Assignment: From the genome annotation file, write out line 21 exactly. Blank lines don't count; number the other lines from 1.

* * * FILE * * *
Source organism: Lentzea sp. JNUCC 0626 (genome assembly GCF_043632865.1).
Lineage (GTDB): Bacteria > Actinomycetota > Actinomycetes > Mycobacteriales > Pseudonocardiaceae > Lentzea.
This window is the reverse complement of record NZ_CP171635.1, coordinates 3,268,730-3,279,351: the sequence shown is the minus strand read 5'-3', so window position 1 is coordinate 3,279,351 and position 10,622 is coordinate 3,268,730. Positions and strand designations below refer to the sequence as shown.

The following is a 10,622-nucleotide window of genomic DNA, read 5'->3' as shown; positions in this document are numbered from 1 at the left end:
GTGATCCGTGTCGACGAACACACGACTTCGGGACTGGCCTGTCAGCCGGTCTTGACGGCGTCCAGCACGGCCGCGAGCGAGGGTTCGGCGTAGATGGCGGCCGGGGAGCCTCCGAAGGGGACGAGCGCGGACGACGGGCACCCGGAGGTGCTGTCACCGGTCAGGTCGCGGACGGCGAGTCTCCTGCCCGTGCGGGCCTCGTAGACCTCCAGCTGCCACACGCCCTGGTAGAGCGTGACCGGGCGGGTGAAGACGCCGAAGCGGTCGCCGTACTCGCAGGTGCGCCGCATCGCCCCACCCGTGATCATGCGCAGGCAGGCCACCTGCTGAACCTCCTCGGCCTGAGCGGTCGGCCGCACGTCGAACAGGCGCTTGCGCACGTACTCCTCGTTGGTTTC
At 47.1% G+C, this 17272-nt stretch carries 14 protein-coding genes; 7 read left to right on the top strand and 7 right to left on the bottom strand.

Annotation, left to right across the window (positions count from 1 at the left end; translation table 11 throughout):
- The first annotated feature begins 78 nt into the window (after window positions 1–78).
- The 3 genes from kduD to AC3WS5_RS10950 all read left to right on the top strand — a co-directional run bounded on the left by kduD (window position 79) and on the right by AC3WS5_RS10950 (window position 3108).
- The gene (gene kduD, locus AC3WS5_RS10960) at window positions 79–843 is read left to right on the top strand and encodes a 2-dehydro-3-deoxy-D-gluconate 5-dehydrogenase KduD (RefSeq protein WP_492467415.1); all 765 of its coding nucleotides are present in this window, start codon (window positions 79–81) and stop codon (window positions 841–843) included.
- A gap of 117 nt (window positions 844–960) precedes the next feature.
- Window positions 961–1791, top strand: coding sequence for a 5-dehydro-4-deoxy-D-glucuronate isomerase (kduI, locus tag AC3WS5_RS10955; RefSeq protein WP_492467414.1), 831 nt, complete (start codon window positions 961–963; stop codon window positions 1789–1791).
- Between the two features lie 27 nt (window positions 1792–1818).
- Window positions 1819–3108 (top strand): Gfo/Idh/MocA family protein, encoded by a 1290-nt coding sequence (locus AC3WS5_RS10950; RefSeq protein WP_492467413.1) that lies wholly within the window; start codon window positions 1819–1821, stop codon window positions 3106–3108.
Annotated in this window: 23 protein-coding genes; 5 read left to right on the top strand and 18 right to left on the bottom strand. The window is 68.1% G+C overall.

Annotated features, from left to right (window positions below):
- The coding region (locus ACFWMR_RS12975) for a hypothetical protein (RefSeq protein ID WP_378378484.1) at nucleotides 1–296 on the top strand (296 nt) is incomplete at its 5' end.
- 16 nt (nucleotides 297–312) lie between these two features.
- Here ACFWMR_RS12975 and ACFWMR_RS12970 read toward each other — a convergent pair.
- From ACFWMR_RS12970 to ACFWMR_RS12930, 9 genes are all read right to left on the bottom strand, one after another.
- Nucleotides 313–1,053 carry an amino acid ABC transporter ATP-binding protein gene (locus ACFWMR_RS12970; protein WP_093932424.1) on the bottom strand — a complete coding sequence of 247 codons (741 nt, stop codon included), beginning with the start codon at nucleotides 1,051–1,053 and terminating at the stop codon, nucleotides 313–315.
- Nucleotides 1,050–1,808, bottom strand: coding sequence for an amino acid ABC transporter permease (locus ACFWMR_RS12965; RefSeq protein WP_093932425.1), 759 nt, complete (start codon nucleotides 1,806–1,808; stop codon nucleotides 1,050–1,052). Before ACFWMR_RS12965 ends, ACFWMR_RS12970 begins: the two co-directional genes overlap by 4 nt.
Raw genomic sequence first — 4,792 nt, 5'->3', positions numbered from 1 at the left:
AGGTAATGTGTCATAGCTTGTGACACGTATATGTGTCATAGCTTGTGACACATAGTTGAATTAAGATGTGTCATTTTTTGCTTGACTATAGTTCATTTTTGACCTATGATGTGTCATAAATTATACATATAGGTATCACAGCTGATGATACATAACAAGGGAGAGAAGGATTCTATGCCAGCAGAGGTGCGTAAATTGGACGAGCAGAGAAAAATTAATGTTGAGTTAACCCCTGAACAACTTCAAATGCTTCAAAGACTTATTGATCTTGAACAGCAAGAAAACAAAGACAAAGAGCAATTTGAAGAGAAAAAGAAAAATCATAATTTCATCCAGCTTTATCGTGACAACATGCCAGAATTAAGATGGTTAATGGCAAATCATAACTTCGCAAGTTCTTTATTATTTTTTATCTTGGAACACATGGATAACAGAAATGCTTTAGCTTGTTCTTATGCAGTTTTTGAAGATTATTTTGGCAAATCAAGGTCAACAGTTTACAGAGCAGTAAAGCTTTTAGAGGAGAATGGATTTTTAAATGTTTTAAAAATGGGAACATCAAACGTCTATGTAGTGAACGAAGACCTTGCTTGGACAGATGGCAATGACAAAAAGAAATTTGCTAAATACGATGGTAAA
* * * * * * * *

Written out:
- Nucleotides 313–1,053 carry an amino acid ABC transporter ATP-binding protein gene (locus ACFWMR_RS12970; protein WP_093932424.1) on the bottom strand — a complete coding sequence of 247 codons (741 nt, stop codon included), beginning with the start codon at nucleotides 1,051–1,053 and terminating at the stop codon, nucleotides 313–315.